- More than 17,000 gallons: 2-3 HP
These are rough guides- and there are many things to consider, so try to take everything into account.
Single-Speed Pool Pumps and Horsepower
Single-speed pumps are the least expensive option- but they also have the most basic technology. They are great if you know exactly what your pool needs and live in a place where weather conditions don’t change all that much throughout the year.
As the name suggests, they run on one speed setting- and you can’t adjust it. They are not as popular as they once were, with more pool owners opting for energy-efficient, adjustable options.
Dual-Speed Pool Pumps and Horsepower
A step up from single-speed pool pump models, we have dual-speed. These come with two settings, increased efficiency- and often lower noise levels. It is good to have the option to switch to a lower setting sometimes- especially when your pool is not in use.
Variable-Speed Pool Pumps and Horsepower
The third option is a variable speed pump. They are the most expensive option overall- but they also have the most benefits.
You can set the pump to multiple speeds to cope with various conditions- adjusting the flow rate, max horsepower, and of course- speed.
Variable speed pumps are generally the best choice for many pools. Because you can adjust the settings, you can get away with going for a bigger pump with more horsepower- then fine-tune it to suit your pool.
A variable speed pump works for in-ground and above-ground pools, uses modern technology, and can sometimes save you a lot of money.
Choosing the Right Horsepower for Your Pool Pump
When choosing the best horsepower rating for your swimming pool pump, you need to consider the following factors.
- Pool volume in gallons (to determine how much water needs to be filtered every day)
- Minimum flow rate (for efficient water cleaning)
- Maximum flow rate of the pump (what is the most it can do)
- The ideal flow rate for your filter (based on the gallons in your pool)
- Whether or not you need TDH or plumbing resistance
Oversizing vs. Undersizing Horsepower
A surprising number of pools do not have the correct size pump in terms of horsepower. Oversizing is quite a big problem- because people think that more horsepower must mean better performance.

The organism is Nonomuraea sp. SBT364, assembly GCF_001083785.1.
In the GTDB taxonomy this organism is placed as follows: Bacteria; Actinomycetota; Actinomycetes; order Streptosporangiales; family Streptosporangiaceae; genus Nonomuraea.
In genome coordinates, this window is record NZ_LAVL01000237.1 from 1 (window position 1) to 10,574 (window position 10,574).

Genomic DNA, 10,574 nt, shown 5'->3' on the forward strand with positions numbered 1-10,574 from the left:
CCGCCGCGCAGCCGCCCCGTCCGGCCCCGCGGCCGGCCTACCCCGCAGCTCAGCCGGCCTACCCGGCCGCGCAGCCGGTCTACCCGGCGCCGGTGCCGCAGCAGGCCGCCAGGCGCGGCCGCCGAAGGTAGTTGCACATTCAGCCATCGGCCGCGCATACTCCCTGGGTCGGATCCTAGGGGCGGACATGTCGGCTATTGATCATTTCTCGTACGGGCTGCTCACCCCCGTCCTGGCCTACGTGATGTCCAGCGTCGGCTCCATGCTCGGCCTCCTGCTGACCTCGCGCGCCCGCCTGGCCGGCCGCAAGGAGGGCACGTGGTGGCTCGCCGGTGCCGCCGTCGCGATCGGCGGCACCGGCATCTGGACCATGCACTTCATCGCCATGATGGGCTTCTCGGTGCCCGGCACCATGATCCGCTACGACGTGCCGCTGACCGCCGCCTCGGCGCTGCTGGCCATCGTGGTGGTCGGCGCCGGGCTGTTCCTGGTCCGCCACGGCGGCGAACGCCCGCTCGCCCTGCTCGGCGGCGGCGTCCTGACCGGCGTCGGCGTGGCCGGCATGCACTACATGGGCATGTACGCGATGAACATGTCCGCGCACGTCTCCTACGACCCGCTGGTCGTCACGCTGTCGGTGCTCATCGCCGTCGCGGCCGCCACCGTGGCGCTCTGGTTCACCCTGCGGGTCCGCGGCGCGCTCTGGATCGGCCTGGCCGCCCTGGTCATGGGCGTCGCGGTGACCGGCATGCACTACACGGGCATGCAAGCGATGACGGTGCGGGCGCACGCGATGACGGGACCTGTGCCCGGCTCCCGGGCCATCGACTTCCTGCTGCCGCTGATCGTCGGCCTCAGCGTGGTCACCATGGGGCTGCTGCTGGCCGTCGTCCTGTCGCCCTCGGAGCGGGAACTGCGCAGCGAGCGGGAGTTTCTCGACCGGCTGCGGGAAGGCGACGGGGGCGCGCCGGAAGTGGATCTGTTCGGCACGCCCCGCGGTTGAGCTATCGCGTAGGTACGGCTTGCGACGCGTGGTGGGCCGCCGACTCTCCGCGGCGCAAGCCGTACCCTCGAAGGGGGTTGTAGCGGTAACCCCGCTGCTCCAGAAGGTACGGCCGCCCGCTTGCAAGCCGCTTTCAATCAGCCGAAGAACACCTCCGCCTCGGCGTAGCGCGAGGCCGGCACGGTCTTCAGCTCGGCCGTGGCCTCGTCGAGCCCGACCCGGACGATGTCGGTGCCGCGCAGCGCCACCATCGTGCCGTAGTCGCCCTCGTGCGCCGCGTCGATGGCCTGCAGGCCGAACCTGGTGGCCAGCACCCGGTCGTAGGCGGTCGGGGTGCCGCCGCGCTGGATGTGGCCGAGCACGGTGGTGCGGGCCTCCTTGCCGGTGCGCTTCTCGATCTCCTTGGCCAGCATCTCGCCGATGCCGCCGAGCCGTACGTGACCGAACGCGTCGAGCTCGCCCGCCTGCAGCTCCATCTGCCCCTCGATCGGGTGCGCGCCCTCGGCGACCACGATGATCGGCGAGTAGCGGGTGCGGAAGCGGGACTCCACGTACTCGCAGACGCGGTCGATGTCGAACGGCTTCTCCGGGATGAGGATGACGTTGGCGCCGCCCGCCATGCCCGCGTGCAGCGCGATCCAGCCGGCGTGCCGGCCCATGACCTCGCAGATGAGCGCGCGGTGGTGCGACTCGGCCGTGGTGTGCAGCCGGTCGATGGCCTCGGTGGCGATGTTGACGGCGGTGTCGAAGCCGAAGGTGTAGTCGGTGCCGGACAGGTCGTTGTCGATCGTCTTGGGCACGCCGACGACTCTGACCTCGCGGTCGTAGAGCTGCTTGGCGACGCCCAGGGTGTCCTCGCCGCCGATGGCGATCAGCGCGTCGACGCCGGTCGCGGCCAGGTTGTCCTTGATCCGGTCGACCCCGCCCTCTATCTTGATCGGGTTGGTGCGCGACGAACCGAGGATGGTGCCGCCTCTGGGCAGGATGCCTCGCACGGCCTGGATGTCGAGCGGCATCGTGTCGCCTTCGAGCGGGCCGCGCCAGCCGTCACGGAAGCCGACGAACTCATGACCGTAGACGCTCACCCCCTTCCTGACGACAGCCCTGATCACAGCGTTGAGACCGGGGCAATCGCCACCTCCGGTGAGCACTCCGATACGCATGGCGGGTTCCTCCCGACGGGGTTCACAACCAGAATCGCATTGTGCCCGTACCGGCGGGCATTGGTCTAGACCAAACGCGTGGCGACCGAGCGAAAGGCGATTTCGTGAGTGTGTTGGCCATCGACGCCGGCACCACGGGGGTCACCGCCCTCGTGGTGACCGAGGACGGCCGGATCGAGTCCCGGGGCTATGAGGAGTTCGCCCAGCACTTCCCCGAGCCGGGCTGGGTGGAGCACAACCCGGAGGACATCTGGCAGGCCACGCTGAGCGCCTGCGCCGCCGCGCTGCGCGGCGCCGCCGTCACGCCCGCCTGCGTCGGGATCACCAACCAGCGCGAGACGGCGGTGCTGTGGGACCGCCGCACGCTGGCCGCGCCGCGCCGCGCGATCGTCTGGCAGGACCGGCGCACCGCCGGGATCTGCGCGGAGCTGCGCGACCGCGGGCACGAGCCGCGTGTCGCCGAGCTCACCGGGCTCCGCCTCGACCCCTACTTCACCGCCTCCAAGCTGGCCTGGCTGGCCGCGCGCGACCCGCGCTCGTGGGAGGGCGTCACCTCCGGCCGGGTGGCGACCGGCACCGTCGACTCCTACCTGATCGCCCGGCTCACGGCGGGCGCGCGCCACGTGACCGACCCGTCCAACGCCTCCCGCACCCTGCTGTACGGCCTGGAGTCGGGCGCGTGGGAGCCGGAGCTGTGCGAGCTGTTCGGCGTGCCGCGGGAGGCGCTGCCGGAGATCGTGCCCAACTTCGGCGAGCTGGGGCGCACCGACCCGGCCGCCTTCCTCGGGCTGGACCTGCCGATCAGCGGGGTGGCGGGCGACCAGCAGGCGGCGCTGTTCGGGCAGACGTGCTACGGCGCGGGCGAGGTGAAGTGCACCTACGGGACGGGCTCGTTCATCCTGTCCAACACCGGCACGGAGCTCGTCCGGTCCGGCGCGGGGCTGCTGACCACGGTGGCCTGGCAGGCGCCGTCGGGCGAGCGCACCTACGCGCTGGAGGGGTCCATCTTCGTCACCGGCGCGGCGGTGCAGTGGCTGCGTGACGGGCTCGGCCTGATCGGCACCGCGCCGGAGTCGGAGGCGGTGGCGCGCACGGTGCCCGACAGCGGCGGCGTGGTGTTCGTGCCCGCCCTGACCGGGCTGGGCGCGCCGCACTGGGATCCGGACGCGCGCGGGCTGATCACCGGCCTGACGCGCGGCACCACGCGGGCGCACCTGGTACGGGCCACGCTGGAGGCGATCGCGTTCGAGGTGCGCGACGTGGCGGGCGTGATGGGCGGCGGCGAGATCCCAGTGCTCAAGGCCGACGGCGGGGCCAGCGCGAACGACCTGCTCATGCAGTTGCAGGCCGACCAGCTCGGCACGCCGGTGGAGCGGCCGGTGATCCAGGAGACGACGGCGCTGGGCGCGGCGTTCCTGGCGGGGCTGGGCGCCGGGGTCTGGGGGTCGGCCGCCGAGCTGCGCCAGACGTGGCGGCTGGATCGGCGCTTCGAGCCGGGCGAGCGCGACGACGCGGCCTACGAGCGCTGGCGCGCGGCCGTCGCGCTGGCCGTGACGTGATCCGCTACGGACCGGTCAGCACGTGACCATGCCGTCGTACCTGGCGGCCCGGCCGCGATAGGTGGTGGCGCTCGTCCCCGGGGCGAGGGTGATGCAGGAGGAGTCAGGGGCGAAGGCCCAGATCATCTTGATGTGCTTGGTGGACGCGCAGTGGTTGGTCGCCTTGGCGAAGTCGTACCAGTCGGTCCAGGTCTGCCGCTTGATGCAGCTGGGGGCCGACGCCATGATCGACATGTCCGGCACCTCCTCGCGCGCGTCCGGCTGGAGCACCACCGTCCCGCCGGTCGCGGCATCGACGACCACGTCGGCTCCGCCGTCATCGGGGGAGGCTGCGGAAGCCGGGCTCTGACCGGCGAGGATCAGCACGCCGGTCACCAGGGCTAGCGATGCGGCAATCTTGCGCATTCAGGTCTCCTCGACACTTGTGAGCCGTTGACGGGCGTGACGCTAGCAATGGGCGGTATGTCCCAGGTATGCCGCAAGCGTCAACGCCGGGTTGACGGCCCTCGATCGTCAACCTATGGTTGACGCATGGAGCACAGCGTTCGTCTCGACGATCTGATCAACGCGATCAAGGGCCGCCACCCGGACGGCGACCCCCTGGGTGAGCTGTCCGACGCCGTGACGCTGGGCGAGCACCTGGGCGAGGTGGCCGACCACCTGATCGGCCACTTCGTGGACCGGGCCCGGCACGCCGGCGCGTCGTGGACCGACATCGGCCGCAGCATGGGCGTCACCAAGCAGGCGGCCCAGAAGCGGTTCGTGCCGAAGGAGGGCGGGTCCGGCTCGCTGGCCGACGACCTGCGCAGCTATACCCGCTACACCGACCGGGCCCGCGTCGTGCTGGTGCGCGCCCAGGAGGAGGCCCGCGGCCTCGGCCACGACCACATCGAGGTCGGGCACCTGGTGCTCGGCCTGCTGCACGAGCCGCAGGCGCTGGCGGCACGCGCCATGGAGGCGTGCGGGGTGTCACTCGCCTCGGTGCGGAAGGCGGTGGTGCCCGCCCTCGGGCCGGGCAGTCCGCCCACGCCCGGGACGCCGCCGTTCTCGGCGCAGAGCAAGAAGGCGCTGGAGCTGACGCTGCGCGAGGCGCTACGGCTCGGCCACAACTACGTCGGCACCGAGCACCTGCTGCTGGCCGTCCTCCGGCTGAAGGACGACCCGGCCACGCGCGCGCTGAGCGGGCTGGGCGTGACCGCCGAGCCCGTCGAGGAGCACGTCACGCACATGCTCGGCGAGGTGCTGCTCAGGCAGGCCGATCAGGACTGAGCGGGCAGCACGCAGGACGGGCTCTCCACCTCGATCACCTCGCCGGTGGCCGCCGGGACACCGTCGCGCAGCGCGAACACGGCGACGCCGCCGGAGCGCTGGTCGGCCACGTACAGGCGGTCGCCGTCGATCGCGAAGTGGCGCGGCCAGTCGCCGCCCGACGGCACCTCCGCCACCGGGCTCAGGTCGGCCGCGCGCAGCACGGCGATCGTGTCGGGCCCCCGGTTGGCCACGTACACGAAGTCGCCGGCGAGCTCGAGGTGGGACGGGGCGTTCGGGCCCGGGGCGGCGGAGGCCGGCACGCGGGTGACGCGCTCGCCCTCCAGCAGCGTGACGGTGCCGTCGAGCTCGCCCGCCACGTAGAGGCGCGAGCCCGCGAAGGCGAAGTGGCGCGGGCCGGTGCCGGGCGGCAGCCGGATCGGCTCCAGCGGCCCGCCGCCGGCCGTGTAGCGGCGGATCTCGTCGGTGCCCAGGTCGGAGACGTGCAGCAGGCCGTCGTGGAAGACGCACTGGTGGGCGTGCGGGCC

Newly built homes with pools often have oversized pumps because horsepower sells. It sounds good to say, ‘It has a two-HP pump installed’- when, in reality, that could be far more than it actually needs.
The downsides of oversizing include:
- Too much pressure on the plumbing
- Excessive and unnecessary energy usage
- Noisier motors
On the other hand, an undersized pump is unlikely to efficiently clean your pool- at it could break quickly because it is being seriously overworked. Most pools don’t need high horsepower, but if it isn’t enough, you could be in trouble.
The main issues with undersized horsepower pumps are:
- Overworked motors
- Insufficient maximum flow rate
- Algae build up in water that is left stagnant
- They can’t handle the resistance pressure
Ideally, your pump should be neither oversized nor undersized, which is why there are so many detailed calculations available to determine how much horsepower you need.
If you are unsure, it is better to err on the side of caution and go for a bigger pump rather than smaller. It is better to overpay a little on electricity bills than face expensive maintenance and repairs for an algae-riddled pool. Just don’t go too far- very few standard home pools that don’t have water features require anything more than 1.5 HP.